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In Our Time | Study Guide

Ernest Hemingway

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In Our Time | My Old Man | Summary



The first-person narrator, Joe, starts by describing his father's size. Given his father's build, he should have been "one of those regular little roly fat guys you see around." However, his father exercises a lot, and the narrator goes running with him. Late in life, "when he was riding the jumps only," he did put on weight, but "then it wasn't his fault."

Joe's "old man" is a jockey. He races in Italy, and his son, Joe, lives with him. Joe describes some trouble his father has "at San Siro" with a man named Regoli. Joe thinks of other race courses his father rode in Milan and Torino and describes San Siro as "the swellest course I'd ever seen." His father says racing is "a dog's life," but Joe remains enthusiastic.

Joe's father speaks disparagingly of the horses at San Siro, saying that they don't compare to the racehorses of Paris.

Joe recalls when they left Italy. His father had ridden the winning horse at a race called the Premio Commercio. After the race, his father, a man named Holbrook, and an Italian man have an argument. Joe doesn't understand because they speak French. His father sends him off to buy a racing sheet, and when he comes back with the paper, he hears Holbrook say to his father, "You son of a bitch." The men leave, and Joe's father looks pale and sick.

Three days later, Joe and his father sell their belongings and take a train to Paris. They settle outside Paris in a town called Maisons-Lafitte, where his father reconnects with old racing acquaintances from before the war.

Joe recalls a race at St. Cloud, in which a yellow horse named Kzar is favored to win. Joe's father gets a tip from a jockey named George Gardner. "What's the dope, George?" the father asks. George tells him Kzar won't win; a horse named Kircubbin will. Kircubbin is a long shot, with odds at 8 to 1, and Joe's father bets on him.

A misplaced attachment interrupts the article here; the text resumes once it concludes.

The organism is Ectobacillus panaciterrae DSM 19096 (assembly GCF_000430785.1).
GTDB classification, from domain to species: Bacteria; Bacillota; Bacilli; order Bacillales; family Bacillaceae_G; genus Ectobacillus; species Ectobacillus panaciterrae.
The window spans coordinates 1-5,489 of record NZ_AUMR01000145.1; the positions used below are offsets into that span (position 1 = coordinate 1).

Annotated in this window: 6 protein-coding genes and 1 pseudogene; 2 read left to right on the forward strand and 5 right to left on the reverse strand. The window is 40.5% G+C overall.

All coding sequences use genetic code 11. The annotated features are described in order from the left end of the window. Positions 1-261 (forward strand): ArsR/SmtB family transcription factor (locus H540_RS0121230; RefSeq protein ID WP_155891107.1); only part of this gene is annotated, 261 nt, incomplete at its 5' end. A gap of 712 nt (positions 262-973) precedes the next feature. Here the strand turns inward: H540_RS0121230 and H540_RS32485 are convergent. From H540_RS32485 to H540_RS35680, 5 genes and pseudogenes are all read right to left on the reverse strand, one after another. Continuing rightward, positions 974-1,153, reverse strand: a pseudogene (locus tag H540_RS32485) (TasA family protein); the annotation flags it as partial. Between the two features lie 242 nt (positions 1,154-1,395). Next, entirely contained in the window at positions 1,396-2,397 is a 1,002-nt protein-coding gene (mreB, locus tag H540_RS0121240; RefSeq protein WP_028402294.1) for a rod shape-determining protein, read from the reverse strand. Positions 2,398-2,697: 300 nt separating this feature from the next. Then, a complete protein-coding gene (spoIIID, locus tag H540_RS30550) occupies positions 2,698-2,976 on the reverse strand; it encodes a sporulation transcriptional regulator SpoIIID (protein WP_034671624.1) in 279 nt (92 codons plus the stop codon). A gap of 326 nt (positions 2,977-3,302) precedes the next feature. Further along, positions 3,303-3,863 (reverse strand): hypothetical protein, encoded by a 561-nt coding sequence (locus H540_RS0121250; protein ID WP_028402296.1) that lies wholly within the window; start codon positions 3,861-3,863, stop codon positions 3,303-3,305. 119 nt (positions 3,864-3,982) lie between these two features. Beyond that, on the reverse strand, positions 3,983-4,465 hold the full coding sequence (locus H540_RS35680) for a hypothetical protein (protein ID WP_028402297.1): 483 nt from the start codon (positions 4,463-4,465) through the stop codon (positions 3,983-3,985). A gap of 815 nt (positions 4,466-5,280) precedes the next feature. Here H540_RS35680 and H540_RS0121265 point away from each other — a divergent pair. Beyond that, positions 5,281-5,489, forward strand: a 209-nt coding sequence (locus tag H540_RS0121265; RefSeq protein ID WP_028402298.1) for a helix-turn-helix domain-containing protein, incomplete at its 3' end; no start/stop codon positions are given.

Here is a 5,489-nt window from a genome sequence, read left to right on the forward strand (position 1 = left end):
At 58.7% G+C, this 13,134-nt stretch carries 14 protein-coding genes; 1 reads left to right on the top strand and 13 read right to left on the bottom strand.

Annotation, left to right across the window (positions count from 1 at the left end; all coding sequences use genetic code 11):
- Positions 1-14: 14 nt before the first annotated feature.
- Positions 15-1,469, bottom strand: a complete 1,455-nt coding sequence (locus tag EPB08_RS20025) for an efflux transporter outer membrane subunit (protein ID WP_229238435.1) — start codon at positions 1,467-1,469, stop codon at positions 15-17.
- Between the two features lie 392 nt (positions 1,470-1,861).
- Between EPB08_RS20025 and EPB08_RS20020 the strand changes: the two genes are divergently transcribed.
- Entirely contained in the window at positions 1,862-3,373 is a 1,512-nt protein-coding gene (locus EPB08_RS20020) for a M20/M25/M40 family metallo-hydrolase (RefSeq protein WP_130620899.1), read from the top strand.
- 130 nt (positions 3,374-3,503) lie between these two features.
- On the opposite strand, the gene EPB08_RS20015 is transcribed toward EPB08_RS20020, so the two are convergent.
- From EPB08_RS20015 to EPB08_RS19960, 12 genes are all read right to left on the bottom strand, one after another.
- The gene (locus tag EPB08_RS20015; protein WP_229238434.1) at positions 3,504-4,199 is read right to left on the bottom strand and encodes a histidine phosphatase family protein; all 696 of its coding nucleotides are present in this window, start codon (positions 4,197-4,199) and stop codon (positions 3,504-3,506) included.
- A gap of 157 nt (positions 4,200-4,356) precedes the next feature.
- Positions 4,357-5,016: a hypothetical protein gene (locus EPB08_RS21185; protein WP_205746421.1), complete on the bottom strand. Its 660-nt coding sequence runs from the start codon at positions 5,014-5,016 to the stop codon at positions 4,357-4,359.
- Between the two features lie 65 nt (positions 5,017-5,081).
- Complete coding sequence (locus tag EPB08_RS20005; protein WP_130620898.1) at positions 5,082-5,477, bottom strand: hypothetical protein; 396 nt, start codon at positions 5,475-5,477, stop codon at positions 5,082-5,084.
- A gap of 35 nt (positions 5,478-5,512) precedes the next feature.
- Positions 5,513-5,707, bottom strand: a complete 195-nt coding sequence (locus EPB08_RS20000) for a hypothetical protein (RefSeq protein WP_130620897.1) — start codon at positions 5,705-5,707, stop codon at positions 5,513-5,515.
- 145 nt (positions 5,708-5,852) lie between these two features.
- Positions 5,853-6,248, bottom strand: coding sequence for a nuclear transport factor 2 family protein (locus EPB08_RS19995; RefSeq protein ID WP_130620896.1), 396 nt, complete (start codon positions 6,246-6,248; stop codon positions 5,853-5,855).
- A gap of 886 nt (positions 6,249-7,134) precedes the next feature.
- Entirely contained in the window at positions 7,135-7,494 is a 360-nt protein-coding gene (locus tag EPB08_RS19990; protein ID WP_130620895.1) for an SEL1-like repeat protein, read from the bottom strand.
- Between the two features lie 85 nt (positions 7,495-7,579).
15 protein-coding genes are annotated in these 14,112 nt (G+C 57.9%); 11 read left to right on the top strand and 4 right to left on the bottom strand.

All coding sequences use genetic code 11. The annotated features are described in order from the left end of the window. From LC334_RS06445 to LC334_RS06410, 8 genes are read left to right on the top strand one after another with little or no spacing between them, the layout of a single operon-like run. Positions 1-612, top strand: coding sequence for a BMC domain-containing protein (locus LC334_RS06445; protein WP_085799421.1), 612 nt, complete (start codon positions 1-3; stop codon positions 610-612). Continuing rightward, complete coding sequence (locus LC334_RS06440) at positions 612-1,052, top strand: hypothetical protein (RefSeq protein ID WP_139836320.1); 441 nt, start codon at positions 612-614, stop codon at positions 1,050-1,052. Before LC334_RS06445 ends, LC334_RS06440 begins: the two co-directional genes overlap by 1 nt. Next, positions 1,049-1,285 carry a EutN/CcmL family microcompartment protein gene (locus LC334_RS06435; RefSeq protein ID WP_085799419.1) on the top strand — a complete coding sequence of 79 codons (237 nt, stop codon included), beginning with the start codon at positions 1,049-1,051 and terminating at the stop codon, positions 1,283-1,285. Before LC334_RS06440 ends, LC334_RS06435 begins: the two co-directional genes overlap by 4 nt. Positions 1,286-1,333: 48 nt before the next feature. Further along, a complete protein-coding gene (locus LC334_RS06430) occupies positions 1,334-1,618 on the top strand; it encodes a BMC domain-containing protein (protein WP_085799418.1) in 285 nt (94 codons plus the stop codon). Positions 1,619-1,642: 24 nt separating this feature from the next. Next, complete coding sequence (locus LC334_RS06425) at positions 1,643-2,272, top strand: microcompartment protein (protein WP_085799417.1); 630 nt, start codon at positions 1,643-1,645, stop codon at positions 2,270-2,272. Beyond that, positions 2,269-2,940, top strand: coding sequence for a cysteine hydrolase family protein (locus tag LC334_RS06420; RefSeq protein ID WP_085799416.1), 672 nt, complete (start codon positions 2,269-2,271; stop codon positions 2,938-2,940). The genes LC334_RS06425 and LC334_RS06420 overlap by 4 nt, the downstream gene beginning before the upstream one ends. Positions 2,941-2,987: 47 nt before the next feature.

Joe describes the race in detail. At the end, Kzar and Kircubbin are neck and neck. The official result declares Kircubbin the winner. Joe asks his father, "Wasn't it a swell race?" His father replies that George Gardner is a "swell jockey," but he says it without admiration. "It sure took a great jock to keep that Kzar horse from winning," he adds. Joe is shocked to hear his father say the race was fixed although he "knew it was funny all the time."

With his winnings, his father spends more time in Paris, drinking. Joe is attracted to a girl, but nothing much comes of it. His father reminisces about his boyhood in Kentucky, and he tells Joe that when he has enough money they will move back to the United States.

At a steeplechase at Auteuil, his father buys the winning horse, named Gilford. To save money, he rides and trains the horse himself.

In his second steeplechase race, a pack of horses gets jammed together at the water jump. There is crash, and Joe's father falls from his horse. Joe goes down from the stands to see. Stretcher bearers retrieve his father, and he is dead. Gilford's leg is broken, and Joe hears the gunshot when Gilford is put down. "I lay down beside my old man," says Joe. He sobs and sobs. "I loved my old man so much," he says.